man pdftk (Commandes) - A handy tool for manipulating PDF


pdftk - A handy tool for manipulating PDF


pdftk <input PDF files | - | PROMPT>

[input_pw <input PDF owner passwords | PROMPT>]

[<operation> <operation arguments>]

[output <output filename | - | PROMPT>]

[encrypt_40bit | encrypt_128bit]

[allow <permissions>]

[owner_pw <owner password | PROMPT>]

[user_pw <user password | PROMPT>]

[flatten] [compress | uncompress]

[verbose] [dont_ask | do_ask]


<operation> may be empty, or:

[cat | attach_files | unpack_files | burst |

fill_form | background | generate_fdf

dump_data | dump_data_fields | update_info]

For Complete Help: pdftk --help


If PDF is electronic paper, then pdftk is an electronic staple-remover, hole-punch, binder, secret-decoder-ring, and X-Ray-glasses. Pdftk is a simple tool for doing everyday things with PDF documents. Use it to:

* Merge PDF Documents

* Split PDF Pages into a New Document

* Decrypt Input as Necessary (Password Required)

* Encrypt Output as Desired

* Fill PDF Forms with FDF Data and/or Flatten Forms

* Generate FDF Data Stencil from PDF Forms

* Apply a Background Watermark

* Report PDF Metrics such as Metadata and Bookmarks

* Update PDF Metadata

* Attach Files to PDF Pages or the PDF Document

* Unpack PDF Attachments

* Burst a PDF Document into Single Pages

* Uncompress and Re-Compress Page Streams

* Repair Corrupted PDF (Where Possible)


A summary of options is included below.

--help, -h
Show summary of options.
<input PDF files | - | PROMPT>
A list of the input PDF files. If you plan to combine these PDFs (without using handles) then list files in the order you want them combined. Use - to pass a single PDF into pdftk via stdin. Input files can be associated with handles, where a handle is a single, upper-case letter:

<input PDF handle>=<input PDF filename>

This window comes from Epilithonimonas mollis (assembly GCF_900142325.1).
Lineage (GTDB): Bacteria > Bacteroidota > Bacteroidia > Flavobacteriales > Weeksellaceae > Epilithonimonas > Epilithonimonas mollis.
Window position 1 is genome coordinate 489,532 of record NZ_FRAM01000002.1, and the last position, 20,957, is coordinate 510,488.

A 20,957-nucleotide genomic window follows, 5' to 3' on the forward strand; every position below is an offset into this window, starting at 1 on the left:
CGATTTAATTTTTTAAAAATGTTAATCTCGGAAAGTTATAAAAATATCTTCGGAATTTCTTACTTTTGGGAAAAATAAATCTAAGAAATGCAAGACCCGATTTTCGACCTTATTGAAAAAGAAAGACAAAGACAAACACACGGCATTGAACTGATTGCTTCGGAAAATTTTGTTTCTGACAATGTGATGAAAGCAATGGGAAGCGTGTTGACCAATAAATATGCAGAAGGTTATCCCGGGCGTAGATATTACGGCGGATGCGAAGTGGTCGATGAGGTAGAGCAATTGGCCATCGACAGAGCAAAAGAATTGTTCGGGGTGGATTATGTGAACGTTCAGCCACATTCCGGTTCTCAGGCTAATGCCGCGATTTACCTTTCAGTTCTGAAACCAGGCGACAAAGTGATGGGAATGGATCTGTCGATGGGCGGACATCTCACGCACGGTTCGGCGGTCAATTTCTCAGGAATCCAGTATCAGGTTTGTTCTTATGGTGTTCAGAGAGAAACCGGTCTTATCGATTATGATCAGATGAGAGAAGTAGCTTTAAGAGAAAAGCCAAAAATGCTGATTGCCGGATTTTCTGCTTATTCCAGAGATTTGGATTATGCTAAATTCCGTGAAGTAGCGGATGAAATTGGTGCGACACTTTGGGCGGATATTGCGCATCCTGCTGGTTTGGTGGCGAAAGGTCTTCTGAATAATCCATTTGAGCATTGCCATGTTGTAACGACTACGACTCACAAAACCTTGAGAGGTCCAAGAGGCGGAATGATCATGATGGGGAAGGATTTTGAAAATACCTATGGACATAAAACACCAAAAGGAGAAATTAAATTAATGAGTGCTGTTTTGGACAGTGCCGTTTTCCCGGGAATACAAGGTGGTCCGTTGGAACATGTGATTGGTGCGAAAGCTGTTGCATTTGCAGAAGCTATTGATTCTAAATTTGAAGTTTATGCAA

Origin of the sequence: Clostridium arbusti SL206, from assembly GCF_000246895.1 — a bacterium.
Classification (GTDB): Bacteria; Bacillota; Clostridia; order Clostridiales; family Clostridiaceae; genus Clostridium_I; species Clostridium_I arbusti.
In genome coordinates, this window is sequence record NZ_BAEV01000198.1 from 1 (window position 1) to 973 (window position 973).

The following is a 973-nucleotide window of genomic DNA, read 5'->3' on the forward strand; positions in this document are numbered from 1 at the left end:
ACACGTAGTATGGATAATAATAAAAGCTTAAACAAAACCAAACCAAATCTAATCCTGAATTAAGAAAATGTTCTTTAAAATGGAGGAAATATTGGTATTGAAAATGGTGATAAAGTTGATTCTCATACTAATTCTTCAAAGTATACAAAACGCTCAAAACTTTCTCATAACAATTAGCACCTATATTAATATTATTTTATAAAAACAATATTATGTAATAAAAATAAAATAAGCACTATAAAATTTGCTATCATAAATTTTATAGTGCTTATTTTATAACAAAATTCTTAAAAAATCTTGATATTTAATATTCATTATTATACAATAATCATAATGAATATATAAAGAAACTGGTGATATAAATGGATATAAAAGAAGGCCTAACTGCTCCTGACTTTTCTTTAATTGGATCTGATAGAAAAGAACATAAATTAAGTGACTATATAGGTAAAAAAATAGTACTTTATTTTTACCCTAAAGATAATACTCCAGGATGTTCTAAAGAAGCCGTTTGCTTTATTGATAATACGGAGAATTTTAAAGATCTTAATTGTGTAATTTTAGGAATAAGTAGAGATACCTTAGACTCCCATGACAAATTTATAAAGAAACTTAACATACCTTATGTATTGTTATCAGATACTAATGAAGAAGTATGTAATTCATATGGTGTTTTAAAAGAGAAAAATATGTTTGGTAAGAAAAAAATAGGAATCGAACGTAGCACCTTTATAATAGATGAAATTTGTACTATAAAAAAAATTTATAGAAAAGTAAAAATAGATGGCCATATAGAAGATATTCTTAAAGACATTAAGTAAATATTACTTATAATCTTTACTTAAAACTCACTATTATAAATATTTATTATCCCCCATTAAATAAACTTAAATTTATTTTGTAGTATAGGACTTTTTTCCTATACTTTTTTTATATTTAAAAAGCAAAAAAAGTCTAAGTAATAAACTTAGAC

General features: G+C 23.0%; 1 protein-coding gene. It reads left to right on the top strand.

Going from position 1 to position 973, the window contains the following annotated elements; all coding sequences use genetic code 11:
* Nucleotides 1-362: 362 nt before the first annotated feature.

Handles are often omitted. They are useful when specifying PDF passwords or page ranges, later.

For example: A=input1.pdf B=input2.pdf

[input_pw <input PDF owner passwords | PROMPT>]
Input PDF owner passwords, if necessary, are associated with files by using their handles:

<input PDF handle>=<input PDF file owner password>

If handles are not given, then passwords are associated with input files by order.

Most pdftk features require that encrypted input PDF are accompanied by the ~owner~ password. If the input PDF has no owner password, then the user password must be given, instead. If the input PDF has no passwords, then no password should be given.

When running in do_ask mode, pdftk will prompt you for a password if the supplied password is incorrect or none was given.

[<operation> <operation arguments>]
If this optional argument is omitted, then pdftk runs in 'filter' mode. Filter mode takes only one PDF input and creates a new PDF after applying all of the output options, like encryption and compression.

Available operations are: cat, attach_files, unpack_files, burst, fill_form, background, dump_data, dump_data_fields, generate_fdf, update_info. Some operations takes additional arguments, described below.

cat [<page ranges>]
Catenates pages from input PDFs to create a new PDF. Page order in the new PDF is specified by the order of the given page ranges. Page ranges are described like this:

<input PDF handle>[<begin page number>[-<end page number>[<qualifier>]]]

Where the handle identifies one of the input PDF files, and the beginning and ending page numbers are one-based references to pages in the PDF file, and the qualifier can be even or odd.

If the handle is omitted from the page range, then the pages are taken from the first input PDF.

If no arguments are passed to cat, then pdftk combines all input PDFs in the order they were given to create the output.

NOTES: * <end page number> may be less than <begin page number>. * The keyword end may be used to reference the final page of a document instead of a page number. * Reference a single page by omitting the ending page number. * The handle may be used alone to represent the entire PDF document, e.g., B1-end is the same as B.

Page range examples:




A1-21 Beven A72